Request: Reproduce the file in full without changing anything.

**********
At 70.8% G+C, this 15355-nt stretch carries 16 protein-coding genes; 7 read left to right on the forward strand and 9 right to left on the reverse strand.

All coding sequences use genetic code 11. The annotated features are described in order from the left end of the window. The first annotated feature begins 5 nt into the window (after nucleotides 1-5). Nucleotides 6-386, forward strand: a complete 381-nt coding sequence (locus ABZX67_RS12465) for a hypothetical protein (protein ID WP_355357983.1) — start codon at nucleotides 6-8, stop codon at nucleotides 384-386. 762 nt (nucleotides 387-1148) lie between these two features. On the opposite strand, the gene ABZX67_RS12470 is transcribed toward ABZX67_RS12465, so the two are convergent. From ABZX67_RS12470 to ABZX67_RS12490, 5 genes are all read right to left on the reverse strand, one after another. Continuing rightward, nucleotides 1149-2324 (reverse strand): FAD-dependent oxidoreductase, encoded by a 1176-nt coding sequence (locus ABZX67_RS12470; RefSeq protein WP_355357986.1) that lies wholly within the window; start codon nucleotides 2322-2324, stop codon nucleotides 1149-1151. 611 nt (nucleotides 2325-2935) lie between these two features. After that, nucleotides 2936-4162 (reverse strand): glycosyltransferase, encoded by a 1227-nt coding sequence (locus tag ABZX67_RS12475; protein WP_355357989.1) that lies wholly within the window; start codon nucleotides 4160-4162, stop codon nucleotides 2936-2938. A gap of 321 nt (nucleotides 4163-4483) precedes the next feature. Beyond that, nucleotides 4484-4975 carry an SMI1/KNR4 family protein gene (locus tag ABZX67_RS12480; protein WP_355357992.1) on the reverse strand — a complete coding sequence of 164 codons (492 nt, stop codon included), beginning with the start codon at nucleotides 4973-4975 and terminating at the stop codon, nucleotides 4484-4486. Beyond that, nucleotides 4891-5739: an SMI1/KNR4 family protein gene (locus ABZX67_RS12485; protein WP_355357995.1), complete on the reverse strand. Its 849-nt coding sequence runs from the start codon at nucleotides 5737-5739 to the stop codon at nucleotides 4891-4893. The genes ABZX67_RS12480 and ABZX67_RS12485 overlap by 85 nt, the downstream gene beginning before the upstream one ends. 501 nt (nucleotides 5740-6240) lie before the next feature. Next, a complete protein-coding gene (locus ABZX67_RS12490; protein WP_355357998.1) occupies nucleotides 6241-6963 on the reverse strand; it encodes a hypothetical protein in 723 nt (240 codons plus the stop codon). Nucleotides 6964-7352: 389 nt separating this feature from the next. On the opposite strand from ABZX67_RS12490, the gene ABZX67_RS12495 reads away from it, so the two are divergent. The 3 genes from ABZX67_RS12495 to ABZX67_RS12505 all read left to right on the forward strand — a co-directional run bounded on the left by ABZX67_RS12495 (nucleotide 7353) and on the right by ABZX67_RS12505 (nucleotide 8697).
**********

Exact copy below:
At 70.8% G+C, this 15355-nt stretch carries 16 protein-coding genes; 7 read left to right on the forward strand and 9 right to left on the reverse strand.

All coding sequences use genetic code 11. The annotated features are described in order from the left end of the window. The first annotated feature begins 5 nt into the window (after nucleotides 1-5). Nucleotides 6-386, forward strand: a complete 381-nt coding sequence (locus ABZX67_RS12465) for a hypothetical protein (protein ID WP_355357983.1) — start codon at nucleotides 6-8, stop codon at nucleotides 384-386. 762 nt (nucleotides 387-1148) lie between these two features. On the opposite strand, the gene ABZX67_RS12470 is transcribed toward ABZX67_RS12465, so the two are convergent. From ABZX67_RS12470 to ABZX67_RS12490, 5 genes are all read right to left on the reverse strand, one after another. Continuing rightward, nucleotides 1149-2324 (reverse strand): FAD-dependent oxidoreductase, encoded by a 1176-nt coding sequence (locus ABZX67_RS12470; RefSeq protein WP_355357986.1) that lies wholly within the window; start codon nucleotides 2322-2324, stop codon nucleotides 1149-1151. 611 nt (nucleotides 2325-2935) lie between these two features. After that, nucleotides 2936-4162 (reverse strand): glycosyltransferase, encoded by a 1227-nt coding sequence (locus tag ABZX67_RS12475; protein WP_355357989.1) that lies wholly within the window; start codon nucleotides 4160-4162, stop codon nucleotides 2936-2938. A gap of 321 nt (nucleotides 4163-4483) precedes the next feature. Beyond that, nucleotides 4484-4975 carry an SMI1/KNR4 family protein gene (locus tag ABZX67_RS12480; protein WP_355357992.1) on the reverse strand — a complete coding sequence of 164 codons (492 nt, stop codon included), beginning with the start codon at nucleotides 4973-4975 and terminating at the stop codon, nucleotides 4484-4486. Beyond that, nucleotides 4891-5739: an SMI1/KNR4 family protein gene (locus ABZX67_RS12485; protein WP_355357995.1), complete on the reverse strand. Its 849-nt coding sequence runs from the start codon at nucleotides 5737-5739 to the stop codon at nucleotides 4891-4893. The genes ABZX67_RS12480 and ABZX67_RS12485 overlap by 85 nt, the downstream gene beginning before the upstream one ends. 501 nt (nucleotides 5740-6240) lie before the next feature. Next, a complete protein-coding gene (locus ABZX67_RS12490; protein WP_355357998.1) occupies nucleotides 6241-6963 on the reverse strand; it encodes a hypothetical protein in 723 nt (240 codons plus the stop codon). Nucleotides 6964-7352: 389 nt separating this feature from the next. On the opposite strand from ABZX67_RS12490, the gene ABZX67_RS12495 reads away from it, so the two are divergent. The 3 genes from ABZX67_RS12495 to ABZX67_RS12505 all read left to right on the forward strand — a co-directional run bounded on the left by ABZX67_RS12495 (nucleotide 7353) and on the right by ABZX67_RS12505 (nucleotide 8697).